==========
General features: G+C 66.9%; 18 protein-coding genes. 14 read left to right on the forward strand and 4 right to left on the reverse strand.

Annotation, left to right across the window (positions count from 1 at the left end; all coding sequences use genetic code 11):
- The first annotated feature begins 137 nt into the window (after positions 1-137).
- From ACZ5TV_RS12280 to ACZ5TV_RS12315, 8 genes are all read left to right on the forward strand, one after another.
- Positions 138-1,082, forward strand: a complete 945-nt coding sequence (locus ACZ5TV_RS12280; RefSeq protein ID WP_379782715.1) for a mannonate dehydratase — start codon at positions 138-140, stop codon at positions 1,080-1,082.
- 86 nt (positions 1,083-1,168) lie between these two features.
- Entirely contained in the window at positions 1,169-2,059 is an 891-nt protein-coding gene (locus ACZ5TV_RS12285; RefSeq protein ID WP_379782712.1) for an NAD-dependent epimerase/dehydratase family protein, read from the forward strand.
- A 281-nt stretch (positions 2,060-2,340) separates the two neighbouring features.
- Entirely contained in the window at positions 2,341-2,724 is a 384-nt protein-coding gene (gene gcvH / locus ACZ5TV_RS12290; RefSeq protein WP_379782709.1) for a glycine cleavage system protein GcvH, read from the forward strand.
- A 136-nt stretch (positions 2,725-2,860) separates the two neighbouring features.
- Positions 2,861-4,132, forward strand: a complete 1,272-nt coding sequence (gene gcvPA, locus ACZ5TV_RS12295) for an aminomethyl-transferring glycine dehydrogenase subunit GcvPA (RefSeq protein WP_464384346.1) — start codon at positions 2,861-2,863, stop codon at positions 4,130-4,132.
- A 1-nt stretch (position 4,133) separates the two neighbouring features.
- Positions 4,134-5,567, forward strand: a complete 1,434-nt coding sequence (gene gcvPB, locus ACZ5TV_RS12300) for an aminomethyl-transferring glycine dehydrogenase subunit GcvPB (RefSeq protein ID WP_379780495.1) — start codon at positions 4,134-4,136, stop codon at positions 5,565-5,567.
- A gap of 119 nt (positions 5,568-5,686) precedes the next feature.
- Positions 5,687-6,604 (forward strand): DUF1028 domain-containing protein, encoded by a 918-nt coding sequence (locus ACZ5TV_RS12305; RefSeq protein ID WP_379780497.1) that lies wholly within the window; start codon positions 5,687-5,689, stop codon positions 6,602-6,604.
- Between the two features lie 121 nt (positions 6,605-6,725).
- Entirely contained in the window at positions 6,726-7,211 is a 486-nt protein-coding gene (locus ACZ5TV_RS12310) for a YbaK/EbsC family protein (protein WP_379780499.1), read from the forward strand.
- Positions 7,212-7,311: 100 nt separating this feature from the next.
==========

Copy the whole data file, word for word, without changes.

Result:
General features: G+C 66.9%; 18 protein-coding genes. 14 read left to right on the forward strand and 4 right to left on the reverse strand.

Annotation, left to right across the window (positions count from 1 at the left end; all coding sequences use genetic code 11):
- The first annotated feature begins 137 nt into the window (after positions 1-137).
- From ACZ5TV_RS12280 to ACZ5TV_RS12315, 8 genes are all read left to right on the forward strand, one after another.
- Positions 138-1,082, forward strand: a complete 945-nt coding sequence (locus ACZ5TV_RS12280; RefSeq protein ID WP_379782715.1) for a mannonate dehydratase — start codon at positions 138-140, stop codon at positions 1,080-1,082.
- 86 nt (positions 1,083-1,168) lie between these two features.
- Entirely contained in the window at positions 1,169-2,059 is an 891-nt protein-coding gene (locus ACZ5TV_RS12285; RefSeq protein ID WP_379782712.1) for an NAD-dependent epimerase/dehydratase family protein, read from the forward strand.
- A 281-nt stretch (positions 2,060-2,340) separates the two neighbouring features.
- Entirely contained in the window at positions 2,341-2,724 is a 384-nt protein-coding gene (gene gcvH / locus ACZ5TV_RS12290; RefSeq protein WP_379782709.1) for a glycine cleavage system protein GcvH, read from the forward strand.
- A 136-nt stretch (positions 2,725-2,860) separates the two neighbouring features.
- Positions 2,861-4,132, forward strand: a complete 1,272-nt coding sequence (gene gcvPA, locus ACZ5TV_RS12295) for an aminomethyl-transferring glycine dehydrogenase subunit GcvPA (RefSeq protein WP_464384346.1) — start codon at positions 2,861-2,863, stop codon at positions 4,130-4,132.
- A 1-nt stretch (position 4,133) separates the two neighbouring features.
- Positions 4,134-5,567, forward strand: a complete 1,434-nt coding sequence (gene gcvPB, locus ACZ5TV_RS12300) for an aminomethyl-transferring glycine dehydrogenase subunit GcvPB (RefSeq protein ID WP_379780495.1) — start codon at positions 4,134-4,136, stop codon at positions 5,565-5,567.
- A gap of 119 nt (positions 5,568-5,686) precedes the next feature.
- Positions 5,687-6,604 (forward strand): DUF1028 domain-containing protein, encoded by a 918-nt coding sequence (locus ACZ5TV_RS12305; RefSeq protein ID WP_379780497.1) that lies wholly within the window; start codon positions 5,687-5,689, stop codon positions 6,602-6,604.
- Between the two features lie 121 nt (positions 6,605-6,725).
- Entirely contained in the window at positions 6,726-7,211 is a 486-nt protein-coding gene (locus ACZ5TV_RS12310) for a YbaK/EbsC family protein (protein WP_379780499.1), read from the forward strand.
- Positions 7,212-7,311: 100 nt separating this feature from the next.